Blanche of Navarre (c. 1177–1229) was Countess of Champagne by marriage to Theobald III, Count of Champagne, and regent of Champagne during the minority of her son Theobald I of Navarre between 1201 and 1222.
|Blanche of Navarre|
|Died||c.13 March 1229|
(m. 1199; died 1201)
|Issue||Theobald I of Navarre|
|Father||Sancho VI of Navarre|
|Mother||Sancha of Castile, Queen of Navarre|
She was the youngest daughter of Sancho VI of Navarre and Sancha of Castile, who died in 1179, about two years after Blanche's birth. Her eldest brother, Sancho VII, succeeded their father and was the last agnatic descendant of the first dynasty of kings of Navarre, the Pamplona dynasty, dying childless. Her elder sister Berengaria married Richard I of England.
Blanche married Theobald III, Count of Champagne, on 1 July 1199 at Chartres, when she was 22-years-old and he was 20-years-old.
Regent of ChampagneEdit
Theobald III died young on 24 May 1201, leaving her pregnant. When she gave birth to a son on 30 May 1201, he immediately became Theobald IV, Count of Champagne (Theobald I of Navarre). Blanche ruled the county as regent until Theobald turned 21 years old in 1222. The regency was plagued by a number of difficulties. Blanche's brother-in-law, count Henry II had left behind a great deal of debt. Henry was the elder son but had transferred the land to his younger brother, Theobald III.
Furthermore, their son Theobald IV's right to the succession of Champagne was challenged by Henry's daughter Philippa and her husband, Erard I of Brienne, Count of Ramerupt and one of the more powerful Champagne nobles. The conflict with the Briennes broke into open warfare in 1215, in what became known as the Champagne War of Succession, and was not resolved until after Theobald came of age in 1222. After the death of her husband, however, Blanche had taken immediate action to secure the county of Champagne for her son. She found King Philip at Sens and paid him homage, which was the first homage rendered by a countess. She did this to maintain wardship and the right over her lands and in exchange she promised to not marry without the king's permission. Prince Louis then proclaimed in a letter to Jean of Brienne, that neither he nor King Philip would hear a challenge against Theobald IV's claim until he was twenty-one. In this letter, Prince Louis also confirmed that Henry II did indeed transfer the land to his brother. At that time Theobald and Blanche bought out their rights for a substantial monetary payment. Blanche had also arranged the dowry of Henry II's elder daughter Alice of Champagne, when she married the young Hugh I of Cyprus. In the 1230s, in order to settle with Alice, Theobald IV had to sell his overlordship over the counties of Blois, Sancerre, and Châteaudun to Louis IX of France.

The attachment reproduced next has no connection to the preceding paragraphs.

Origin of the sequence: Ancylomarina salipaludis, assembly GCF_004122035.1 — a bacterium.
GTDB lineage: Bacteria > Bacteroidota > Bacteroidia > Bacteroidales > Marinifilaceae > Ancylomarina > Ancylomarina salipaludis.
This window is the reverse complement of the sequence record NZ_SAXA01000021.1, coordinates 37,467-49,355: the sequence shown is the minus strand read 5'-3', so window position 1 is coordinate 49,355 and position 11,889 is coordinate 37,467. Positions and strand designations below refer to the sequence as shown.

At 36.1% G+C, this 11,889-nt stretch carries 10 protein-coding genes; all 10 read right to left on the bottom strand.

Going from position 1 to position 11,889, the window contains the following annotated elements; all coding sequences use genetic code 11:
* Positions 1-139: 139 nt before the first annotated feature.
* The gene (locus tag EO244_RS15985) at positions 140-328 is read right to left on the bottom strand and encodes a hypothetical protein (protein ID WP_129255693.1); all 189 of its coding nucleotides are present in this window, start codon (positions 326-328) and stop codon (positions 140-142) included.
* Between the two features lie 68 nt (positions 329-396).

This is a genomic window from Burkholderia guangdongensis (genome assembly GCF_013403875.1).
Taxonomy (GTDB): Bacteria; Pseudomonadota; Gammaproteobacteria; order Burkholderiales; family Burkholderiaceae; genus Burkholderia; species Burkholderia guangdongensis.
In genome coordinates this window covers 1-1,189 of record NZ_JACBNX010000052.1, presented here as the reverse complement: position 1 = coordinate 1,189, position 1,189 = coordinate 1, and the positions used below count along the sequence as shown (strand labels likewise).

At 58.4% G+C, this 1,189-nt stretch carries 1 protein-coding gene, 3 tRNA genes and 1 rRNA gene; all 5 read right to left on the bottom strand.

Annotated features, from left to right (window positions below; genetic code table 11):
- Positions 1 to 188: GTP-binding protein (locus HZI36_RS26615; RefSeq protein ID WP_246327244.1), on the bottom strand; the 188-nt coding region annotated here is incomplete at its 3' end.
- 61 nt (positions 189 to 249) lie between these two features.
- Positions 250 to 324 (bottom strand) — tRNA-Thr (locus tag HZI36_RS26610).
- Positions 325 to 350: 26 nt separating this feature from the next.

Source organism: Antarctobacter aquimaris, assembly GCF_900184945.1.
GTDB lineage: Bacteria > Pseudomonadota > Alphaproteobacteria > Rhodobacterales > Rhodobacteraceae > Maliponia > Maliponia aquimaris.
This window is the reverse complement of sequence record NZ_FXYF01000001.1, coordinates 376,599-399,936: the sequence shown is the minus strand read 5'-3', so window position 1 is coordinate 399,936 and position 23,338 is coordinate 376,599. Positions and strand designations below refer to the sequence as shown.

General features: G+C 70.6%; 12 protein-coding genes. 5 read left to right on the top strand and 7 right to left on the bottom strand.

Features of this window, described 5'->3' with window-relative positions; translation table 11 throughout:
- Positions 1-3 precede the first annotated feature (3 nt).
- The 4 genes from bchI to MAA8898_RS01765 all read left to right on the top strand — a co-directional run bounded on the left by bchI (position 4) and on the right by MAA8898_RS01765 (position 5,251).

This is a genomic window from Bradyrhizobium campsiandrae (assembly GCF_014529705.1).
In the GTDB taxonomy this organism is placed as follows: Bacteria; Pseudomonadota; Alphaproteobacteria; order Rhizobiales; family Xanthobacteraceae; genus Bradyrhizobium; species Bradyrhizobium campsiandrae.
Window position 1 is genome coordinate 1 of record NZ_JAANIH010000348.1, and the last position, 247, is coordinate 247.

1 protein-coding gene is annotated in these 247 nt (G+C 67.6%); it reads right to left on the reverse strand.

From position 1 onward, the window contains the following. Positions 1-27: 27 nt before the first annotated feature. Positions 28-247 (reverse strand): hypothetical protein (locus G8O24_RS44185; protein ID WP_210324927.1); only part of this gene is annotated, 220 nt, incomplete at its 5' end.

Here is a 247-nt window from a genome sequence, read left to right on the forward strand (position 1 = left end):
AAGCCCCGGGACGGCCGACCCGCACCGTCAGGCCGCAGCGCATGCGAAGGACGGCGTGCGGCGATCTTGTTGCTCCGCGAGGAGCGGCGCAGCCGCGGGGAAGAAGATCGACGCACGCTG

With her regency completed, in 1222 Blanche withdrew to the Cistercian convent of Argensolles, whose foundation she had funded herself, for her retirement.
Since some barons suspected Theobald for having a hand in the death of Louis VIII (in November 1226), Blanche of Castile withdrew his invitation to the coronation of Louis IX and proffered it to Blanche instead.
Blanche died on 13 March 1229, seven years after the end of her regency, at the age of 52. In her will she left 5 marks of gold to the Cathedral of Reims, which was used to build a statue to contain the Holy Milk of the Virgin.
After Blanche's death, her brother in retirement remained as King of Navarre and her son Theobald continued as Count of Champagne. Their eldest sister, Berengaria of Navarre, Queen of England (widow of Richard the Lionheart), died without issue in 1230, leaving Sancho as the sole surviving child of Sancho VI. When he died in 1234, Blanca's son Theobald IV of Champagne was recognized as the next King of Navarre. Theobald had married twice during Blanche's lifetime and had one daughter by the time of her death, who was also named Blanche.
Blanche had two children with Theobald III of Champagne:
- Marie – Blanche is noted as having borne an older daughter named Marie to Theobald III before his death in May 1201. References to this Marie in documentation are scant, but as Blanche was married in July 1199, Marie would have been under two years old at the time of her father's death. One of the conditions of Blanche's treaty with Philip II confirming her son's inheritance was that Marie had to be sent away to be raised in the royal court at Paris.
- Theobald I of Navarre.
- ^ Evergates, Theodore. The Aristocracy in the County of Champagne, 1100–1300. Philadelphia, University of Pennsylvania Press.
- ^ Littere Baronum: The Earliest Cartulary of the Counts of Champagne, ed. Theodore Evergates, (University of Toronto Press, 2015), 11.
- ^ The cartulary of Countess Blanche of Champagne, ed. Theodore Evergates, (University of Toronto Press, 2010), 21.
- ^ a b Theodore Evergates, The Aristocracy in the County of Champagne, 1100-1300, (University of Pennsylvania Press, 2007), 248
- ^ Evergates, Theodore. “Aristocratic Women in the County of Champagne.” In Aristocratic Women in Medieval France, edited by Theodore Evergates, (Philadelphia: University of Pennsylvania Press, 1999), 82.
- ^ Theodore Evergates, ed., The Cartulary of Countess Blanche of Champagne, (Toronto: University of Toronto Press, 2010), 42.
- ^ Abulafia, David. The New Cambridge Medieval History: c. 1198-c. 1300, 1999.
- ^ Historical Aspects of the Reconstruction of Reims Cathedral, 1210-124, Robert Branner, Speculum, Vol. 36, No. 1 (Jan., 1961), 33.